Back in February, one of the most conservative board members of the Susan G. Komen Foundation wildly applauded the organization for cutting off funding to Planned Parenthood. That was until public opinion swamped Komen and the board member in question resigned.
Shortly afterwards, a GOP Indiana state lawmaker publicly attacked the Girl Scouts, claiming that organization was a tactical arm of Planned Parenthood. Wow. I'll bet the millions of former scouts, many of whom are lifelong Republicans, never dreamed they were doing anyone's political bidding when they were 12.
These are the same mothers who, for the last decade or longer, have encouraged their daughters to play Little League baseball. Should that organization be worried?
A little less than two months ago, Rep. Todd Akin, the GOP Senate candidate in Missouri, made his indefensible, reprehensible comment about "legitimate rape." He hardly finished his sentence before leaders in his own party, including House Speaker John Boehner, urged him to quit from the race. His opponent is incumbent Claire McCaskill.
Sadly, several prominent conservatives, like Jim DeMint, Roy Blunt, Mike Huckabee and Rick Santorum, have stuck by Akin. It makes me wonder, how could a Romney-Ryan-Akin ticket possibly help women?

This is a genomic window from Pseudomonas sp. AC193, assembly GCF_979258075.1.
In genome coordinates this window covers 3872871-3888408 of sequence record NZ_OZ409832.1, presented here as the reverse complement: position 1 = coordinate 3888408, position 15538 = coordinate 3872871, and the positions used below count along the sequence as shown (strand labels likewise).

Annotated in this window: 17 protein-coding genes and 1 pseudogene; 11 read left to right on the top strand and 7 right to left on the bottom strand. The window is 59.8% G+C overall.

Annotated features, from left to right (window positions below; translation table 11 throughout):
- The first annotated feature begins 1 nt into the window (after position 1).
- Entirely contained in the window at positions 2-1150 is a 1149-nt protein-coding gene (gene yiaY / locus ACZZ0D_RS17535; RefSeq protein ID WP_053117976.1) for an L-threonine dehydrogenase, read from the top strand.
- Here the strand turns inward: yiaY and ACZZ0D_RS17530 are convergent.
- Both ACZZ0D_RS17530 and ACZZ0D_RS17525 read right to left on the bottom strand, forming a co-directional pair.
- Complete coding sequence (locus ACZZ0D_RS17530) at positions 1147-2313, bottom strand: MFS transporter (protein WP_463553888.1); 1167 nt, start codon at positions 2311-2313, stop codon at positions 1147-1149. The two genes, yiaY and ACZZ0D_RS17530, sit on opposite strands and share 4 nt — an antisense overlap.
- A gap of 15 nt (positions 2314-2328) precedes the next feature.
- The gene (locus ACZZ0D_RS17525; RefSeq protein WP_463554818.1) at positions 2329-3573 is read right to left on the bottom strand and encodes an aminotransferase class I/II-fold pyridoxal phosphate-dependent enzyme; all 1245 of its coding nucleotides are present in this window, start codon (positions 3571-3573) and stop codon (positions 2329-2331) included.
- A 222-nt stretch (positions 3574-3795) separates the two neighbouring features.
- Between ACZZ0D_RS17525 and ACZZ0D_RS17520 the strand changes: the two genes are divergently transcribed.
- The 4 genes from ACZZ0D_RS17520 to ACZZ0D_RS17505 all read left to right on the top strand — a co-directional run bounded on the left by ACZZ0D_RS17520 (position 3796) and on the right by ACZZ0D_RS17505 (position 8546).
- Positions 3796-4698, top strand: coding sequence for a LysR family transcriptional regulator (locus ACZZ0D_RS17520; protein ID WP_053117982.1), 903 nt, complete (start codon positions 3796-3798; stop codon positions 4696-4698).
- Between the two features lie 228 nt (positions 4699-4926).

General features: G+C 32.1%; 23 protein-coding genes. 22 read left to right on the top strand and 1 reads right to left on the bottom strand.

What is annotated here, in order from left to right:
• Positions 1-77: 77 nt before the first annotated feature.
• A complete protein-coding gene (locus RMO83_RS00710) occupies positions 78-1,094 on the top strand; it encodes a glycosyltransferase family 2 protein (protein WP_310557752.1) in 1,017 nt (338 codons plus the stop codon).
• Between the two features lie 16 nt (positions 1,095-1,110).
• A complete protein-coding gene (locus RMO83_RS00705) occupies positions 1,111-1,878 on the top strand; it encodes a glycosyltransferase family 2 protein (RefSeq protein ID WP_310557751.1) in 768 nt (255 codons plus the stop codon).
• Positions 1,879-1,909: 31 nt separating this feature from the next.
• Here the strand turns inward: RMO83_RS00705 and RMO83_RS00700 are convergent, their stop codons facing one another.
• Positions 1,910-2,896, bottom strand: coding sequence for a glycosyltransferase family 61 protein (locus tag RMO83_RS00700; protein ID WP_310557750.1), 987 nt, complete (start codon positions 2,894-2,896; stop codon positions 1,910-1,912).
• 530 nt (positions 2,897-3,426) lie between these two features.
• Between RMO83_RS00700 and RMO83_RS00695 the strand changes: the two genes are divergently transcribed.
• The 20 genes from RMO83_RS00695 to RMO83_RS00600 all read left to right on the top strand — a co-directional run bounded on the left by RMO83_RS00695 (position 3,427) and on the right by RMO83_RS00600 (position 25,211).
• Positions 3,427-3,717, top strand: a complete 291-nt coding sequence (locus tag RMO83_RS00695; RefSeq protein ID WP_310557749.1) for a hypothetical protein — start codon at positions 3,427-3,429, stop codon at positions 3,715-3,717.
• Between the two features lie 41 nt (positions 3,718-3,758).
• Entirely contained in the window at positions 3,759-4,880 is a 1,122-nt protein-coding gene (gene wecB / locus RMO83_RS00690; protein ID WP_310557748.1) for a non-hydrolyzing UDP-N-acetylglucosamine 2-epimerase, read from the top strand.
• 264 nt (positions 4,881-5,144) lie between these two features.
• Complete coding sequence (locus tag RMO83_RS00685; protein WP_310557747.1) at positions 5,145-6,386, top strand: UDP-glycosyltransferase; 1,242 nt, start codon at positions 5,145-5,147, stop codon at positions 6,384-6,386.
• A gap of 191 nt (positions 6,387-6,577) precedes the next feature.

Lastly, Republican Joe Walsh (Ill.) inaccurately announced last Thursday that abortions are "absolutely" never necessary to save the lives of pregnant women.
"With modern technology and science, you can't find one instance," Walsh said. His opponent is Tammy Duckworth.
As these examples demonstrate, the Republican attacks on women are not isolated, one-of-a-kind events. They are national in scope. What's clear is this: These chilling attacks are meant to demonize women, regardless of age, ethnicity or geography. Is this really a winning strategy? If it is, who's next ... Barbie?
Women make up more than 50% of the electorate. When you consider how close the race for the White House is right now, the GOP clearly needs them to vote Nov. 6. Given all that's happened in 2012, I'm pretty sure women will. Only trouble is, I don't think they will vote Republican. Why should they?
First, one of the nation's leading sources for breast cancer research was dragged into the mud. Then, young girls selling cookies were viciously attacked. The GOP platform from this summer's presidential nominating convention makes it clear where the party stands on abortion. So do Reps. Akin and Walsh.
No, these attacks are not random kid games. To a certain breed of Republican, they are a matter of national pride or divine intervention. To the rest of us, they are politics gone wild.
Are there any women voters out there who need an extra binder?
A former congressional staff assistant, Freidenrich is the founder of First Strategies consulting in Laguna Beach, California. Follow him on Twitter @freidomreport.